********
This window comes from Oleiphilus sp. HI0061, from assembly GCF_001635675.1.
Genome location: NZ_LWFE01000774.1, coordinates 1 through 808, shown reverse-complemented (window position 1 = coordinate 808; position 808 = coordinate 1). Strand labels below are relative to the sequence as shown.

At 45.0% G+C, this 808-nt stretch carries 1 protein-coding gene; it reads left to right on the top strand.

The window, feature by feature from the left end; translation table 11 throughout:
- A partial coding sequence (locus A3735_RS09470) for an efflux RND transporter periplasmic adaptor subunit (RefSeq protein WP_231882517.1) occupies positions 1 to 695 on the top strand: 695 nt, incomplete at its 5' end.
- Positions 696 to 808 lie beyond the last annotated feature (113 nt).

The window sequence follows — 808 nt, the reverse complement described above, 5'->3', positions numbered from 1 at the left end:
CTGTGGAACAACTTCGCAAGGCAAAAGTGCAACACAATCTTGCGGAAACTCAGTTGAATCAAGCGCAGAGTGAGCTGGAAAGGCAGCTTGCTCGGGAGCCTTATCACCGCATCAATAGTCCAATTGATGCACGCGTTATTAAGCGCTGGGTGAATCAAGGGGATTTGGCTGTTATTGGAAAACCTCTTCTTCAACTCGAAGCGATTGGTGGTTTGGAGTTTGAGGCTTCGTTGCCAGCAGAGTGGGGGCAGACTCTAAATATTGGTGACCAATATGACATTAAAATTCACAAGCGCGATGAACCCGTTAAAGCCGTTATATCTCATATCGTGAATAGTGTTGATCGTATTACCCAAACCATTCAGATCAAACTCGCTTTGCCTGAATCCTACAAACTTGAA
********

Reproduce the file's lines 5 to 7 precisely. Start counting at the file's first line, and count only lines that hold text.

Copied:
- A partial coding sequence (locus A3735_RS09470) for an efflux RND transporter periplasmic adaptor subunit (RefSeq protein WP_231882517.1) occupies positions 1 to 695 on the top strand: 695 nt, incomplete at its 5' end.
- Positions 696 to 808 lie beyond the last annotated feature (113 nt).

The window sequence follows — 808 nt, the reverse complement described above, 5'->3', positions numbered from 1 at the left end: